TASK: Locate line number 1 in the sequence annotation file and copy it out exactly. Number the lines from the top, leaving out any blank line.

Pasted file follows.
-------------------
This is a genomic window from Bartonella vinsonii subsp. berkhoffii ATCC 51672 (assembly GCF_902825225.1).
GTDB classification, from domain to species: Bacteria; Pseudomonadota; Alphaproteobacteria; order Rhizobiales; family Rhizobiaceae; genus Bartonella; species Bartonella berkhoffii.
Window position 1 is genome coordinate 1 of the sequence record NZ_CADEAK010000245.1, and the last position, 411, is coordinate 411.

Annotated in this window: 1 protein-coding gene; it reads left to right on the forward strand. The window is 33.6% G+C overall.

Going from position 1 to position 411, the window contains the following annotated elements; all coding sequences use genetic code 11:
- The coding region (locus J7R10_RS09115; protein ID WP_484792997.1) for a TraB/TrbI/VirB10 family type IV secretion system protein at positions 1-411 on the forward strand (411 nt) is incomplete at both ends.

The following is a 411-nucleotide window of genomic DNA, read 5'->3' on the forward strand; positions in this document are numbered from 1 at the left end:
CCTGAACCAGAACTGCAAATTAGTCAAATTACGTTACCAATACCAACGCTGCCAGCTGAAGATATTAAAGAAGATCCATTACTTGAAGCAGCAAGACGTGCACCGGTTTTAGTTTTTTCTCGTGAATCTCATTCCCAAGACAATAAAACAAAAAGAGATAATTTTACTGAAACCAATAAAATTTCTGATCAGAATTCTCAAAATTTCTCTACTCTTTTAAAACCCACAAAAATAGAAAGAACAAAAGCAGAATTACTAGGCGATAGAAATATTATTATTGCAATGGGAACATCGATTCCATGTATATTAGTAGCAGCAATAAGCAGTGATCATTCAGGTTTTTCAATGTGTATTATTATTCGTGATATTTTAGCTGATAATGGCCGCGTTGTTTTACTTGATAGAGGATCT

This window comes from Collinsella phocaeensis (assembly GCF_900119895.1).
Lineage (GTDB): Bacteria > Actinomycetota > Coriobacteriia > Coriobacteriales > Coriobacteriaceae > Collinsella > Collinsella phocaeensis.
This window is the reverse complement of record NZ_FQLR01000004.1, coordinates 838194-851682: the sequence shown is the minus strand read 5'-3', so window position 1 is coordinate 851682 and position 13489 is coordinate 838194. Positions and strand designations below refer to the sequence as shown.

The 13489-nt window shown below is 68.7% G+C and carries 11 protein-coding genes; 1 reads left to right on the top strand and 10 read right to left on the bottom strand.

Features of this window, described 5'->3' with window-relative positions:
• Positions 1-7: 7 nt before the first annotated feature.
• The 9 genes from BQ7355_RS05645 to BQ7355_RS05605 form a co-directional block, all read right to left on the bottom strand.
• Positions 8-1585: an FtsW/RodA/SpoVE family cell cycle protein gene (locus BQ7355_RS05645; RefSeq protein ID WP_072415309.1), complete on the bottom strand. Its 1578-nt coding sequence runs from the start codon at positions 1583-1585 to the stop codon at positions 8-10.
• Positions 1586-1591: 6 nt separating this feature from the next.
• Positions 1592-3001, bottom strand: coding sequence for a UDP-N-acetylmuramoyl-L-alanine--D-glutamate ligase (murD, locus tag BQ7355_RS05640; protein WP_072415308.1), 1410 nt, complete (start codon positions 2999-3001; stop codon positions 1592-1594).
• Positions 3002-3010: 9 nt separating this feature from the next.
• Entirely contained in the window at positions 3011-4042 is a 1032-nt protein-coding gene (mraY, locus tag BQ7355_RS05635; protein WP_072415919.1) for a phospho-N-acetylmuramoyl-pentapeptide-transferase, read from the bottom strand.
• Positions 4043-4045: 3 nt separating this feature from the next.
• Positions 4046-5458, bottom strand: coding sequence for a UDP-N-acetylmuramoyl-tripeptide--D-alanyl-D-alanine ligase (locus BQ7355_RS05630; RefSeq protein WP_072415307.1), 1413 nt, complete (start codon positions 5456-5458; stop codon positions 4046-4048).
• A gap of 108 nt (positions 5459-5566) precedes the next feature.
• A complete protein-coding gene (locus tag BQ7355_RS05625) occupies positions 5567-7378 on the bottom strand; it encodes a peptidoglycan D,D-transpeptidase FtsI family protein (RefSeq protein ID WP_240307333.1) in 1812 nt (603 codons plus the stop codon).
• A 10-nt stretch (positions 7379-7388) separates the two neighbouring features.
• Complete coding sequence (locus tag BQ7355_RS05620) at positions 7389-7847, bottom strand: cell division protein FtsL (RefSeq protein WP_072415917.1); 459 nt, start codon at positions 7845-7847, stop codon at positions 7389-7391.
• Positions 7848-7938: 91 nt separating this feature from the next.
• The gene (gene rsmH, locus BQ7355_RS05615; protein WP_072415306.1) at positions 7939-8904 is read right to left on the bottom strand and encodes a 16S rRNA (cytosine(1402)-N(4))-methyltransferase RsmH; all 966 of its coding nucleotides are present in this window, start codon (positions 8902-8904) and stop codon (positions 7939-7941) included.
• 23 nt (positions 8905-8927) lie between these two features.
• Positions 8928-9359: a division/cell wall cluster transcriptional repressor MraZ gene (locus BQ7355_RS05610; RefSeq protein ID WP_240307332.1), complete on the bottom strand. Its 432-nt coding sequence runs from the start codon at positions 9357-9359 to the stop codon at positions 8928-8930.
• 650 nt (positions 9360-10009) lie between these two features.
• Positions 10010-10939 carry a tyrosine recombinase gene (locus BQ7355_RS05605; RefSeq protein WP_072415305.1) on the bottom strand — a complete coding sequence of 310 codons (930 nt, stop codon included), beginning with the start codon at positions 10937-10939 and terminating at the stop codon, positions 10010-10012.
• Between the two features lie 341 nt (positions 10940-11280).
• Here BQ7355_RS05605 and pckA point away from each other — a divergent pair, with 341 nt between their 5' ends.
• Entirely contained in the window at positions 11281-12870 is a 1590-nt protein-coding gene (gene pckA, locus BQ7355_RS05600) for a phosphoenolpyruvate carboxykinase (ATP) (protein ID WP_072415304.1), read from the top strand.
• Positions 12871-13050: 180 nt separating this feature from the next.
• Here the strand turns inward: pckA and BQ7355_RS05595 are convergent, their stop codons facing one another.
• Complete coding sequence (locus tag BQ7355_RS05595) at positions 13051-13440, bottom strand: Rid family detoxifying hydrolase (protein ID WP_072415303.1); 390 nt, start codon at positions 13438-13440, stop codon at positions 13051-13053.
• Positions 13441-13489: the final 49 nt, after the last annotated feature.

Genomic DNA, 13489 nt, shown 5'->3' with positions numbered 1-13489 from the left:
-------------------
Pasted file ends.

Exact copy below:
This is a genomic window from Bartonella vinsonii subsp. berkhoffii ATCC 51672 (assembly GCF_902825225.1).